join the lab
Prospective Graduate Students
If you’re preparing to apply for graduate school in psychology at USF St. Petersburg campus and are interested in joining my lab, I encourage you to contact me by email. I usually admit one thesis student and one or two non-thesis students per year. I look for evidence of research experience in psychology as well as strong mathematics and statistics coursework. EEG experience and computer programming skills are preferred, but not necessary.
Prospective Undergraduate Research Assistant or Honors Thesis Students
If you’re interested in working in the lab for research experience, directed study, or thesis work, please complete the application and submit it to Dr. O’Brien or in DAV116.
- O’Brien, J. L., Nikjeh, D. A., & Lister, J. J. (2015). Interaction of musicianship and aging: A comparison of cortical auditory evoked potentials. Behavioral Neurology, 2015, Article ID 545917. doi: 10.1155/2015/545917.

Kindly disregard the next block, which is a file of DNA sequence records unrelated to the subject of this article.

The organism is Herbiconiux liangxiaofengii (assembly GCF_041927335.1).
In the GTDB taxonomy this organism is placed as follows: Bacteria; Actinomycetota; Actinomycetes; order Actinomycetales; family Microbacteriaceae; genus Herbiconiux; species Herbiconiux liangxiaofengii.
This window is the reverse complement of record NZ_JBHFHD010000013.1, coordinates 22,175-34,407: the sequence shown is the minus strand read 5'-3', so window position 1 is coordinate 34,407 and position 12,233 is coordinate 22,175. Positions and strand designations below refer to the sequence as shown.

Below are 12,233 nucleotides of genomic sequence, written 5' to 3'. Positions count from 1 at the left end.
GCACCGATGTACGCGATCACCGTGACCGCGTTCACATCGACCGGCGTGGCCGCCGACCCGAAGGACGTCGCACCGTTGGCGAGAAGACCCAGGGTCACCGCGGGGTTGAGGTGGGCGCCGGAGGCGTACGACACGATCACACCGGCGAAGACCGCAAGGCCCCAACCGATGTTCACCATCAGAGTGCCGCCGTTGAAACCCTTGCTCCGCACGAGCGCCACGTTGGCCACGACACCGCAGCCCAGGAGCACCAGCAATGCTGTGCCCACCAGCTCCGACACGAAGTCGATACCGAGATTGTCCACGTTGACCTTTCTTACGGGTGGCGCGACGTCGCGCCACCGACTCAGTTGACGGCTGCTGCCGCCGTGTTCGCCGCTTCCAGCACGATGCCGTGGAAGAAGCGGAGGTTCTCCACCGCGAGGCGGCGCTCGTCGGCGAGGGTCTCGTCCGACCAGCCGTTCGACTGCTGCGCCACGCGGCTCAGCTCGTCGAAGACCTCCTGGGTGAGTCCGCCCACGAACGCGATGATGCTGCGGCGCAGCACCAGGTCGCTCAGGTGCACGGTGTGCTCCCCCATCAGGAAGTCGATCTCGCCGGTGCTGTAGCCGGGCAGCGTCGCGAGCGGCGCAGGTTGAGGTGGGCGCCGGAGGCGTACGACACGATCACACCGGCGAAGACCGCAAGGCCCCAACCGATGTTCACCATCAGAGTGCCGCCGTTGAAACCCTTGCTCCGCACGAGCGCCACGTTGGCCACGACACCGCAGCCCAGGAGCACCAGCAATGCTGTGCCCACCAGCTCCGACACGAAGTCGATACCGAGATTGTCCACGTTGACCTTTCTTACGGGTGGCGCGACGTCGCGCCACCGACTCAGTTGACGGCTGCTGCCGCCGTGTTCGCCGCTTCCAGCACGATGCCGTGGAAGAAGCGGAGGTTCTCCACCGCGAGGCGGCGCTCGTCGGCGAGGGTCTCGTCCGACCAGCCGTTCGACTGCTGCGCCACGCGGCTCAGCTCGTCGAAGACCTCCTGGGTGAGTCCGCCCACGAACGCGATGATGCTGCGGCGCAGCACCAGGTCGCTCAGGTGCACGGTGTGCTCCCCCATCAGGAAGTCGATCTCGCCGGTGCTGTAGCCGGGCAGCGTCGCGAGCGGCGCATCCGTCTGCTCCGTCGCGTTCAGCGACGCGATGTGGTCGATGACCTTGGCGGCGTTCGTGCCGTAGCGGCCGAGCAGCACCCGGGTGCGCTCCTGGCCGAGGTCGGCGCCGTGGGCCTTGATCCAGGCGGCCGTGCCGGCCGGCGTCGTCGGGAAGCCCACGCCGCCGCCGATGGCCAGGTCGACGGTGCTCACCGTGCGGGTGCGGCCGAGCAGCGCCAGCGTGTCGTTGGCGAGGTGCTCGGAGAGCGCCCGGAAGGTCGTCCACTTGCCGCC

- O’Brien, J. L., Lister, J. J., Peronto, C. L., & Edwards, J. E. (2015). Perceptual and cognitive neural correlates of the Useful Field of View Test in older adults. Brain Research, 1624, 167-174.
- O’Brien, J. L., Edwards, J. E., Maxfield, N. D., Pertonto, C. L., Williams, V., & Lister, J. J. (2013). Cognitive training and selective attention in the aging brain: An electrophysiological study. Clinical Neurophysiology, 124(11), 2198-2208. doi: 10.1016/j.clinph.2013.05.012
- Edwards, J. D., Ruva, C. L., O’Brien, J. L., Haley, C. B., & Lister, J. J. (2012). An examination of mediators of the transfer of cognitive speed of processing training to everyday functional performance. Psychology and Aging, 28(2), 314-321.
- O’Brien, J. L. & Raymond, J. E. (2012). Learned predictiveness speeds visual processing. Psychological Science, 23(4), 359-363.
- Rutherford, H. J. V., O’Brien, J. L., & Raymond, J.E. (2010). Value associations of
irrelevant stimuli can modify rapid visual orienting. Psychonomic Bulletin & Review, 17, 536-542.